The Agusta Westland Apache is a licence-built version of the Boeing AH-64D Apache Longbow attack helicopter for the British Army's Army Air Corps. The first eight helicopters were built by Boeing; the remaining 59 were assembled by Westland Helicopters (now part of Leonardo) at Yeovil, Somerset in England from Boeing-supplied kits. Changes from the AH-64D include Rolls-Royce Turbomeca engines, a new electronic defensive aids suite and a folding blade mechanism allowing the British version to operate from ships. The helicopter was initially designated WAH-64 by Westland Helicopters and was later given the designation Apache AH Mk 1 (also written as "Apache AH1") by the Ministry of Defence.
The Apache was a valued form of close air support in the conflict in Afghanistan, being deployed to the region in 2006. The Apache has been an object of controversy over the fitting of some weapons, such as cluster munitions. Naval trials and temporary deployments at sea have proven the aircraft as an able platform to operate from the decks of ships, which is a unique application of the Apache amongst its operators. British Apaches have also served in the NATO 2011 military intervention in Libya operating from Royal Navy ships.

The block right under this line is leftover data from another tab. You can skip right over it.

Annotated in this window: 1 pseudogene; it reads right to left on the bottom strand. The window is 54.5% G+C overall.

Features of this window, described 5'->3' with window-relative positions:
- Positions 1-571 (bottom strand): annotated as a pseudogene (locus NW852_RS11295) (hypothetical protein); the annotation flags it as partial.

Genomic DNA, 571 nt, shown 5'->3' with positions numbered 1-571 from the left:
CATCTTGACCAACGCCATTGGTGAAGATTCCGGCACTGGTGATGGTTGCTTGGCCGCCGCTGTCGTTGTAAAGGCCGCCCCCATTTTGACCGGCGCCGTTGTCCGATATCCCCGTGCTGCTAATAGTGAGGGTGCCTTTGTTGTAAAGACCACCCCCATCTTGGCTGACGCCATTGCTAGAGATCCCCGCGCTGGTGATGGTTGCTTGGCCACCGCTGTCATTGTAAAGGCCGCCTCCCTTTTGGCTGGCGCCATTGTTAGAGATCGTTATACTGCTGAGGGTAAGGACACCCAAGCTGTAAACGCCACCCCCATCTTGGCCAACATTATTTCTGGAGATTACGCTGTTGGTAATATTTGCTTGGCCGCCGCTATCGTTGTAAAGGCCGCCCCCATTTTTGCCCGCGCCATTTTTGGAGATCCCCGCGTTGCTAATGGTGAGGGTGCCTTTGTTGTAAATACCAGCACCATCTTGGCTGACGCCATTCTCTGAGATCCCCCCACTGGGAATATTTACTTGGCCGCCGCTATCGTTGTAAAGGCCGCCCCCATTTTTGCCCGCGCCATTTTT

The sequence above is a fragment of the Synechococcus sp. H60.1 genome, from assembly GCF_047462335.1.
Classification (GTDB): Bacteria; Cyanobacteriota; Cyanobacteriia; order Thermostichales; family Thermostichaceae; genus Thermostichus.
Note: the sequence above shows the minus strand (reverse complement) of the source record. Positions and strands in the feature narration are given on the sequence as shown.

Role Attack helicopter
National origin United States / United Kingdom
Manufacturer Westland Helicopters
First flight September 1998
Status In service
Primary user Army Air Corps
Number built 67
Program cost £4.1 billion
Developed from Boeing AH-64D Apache Longbow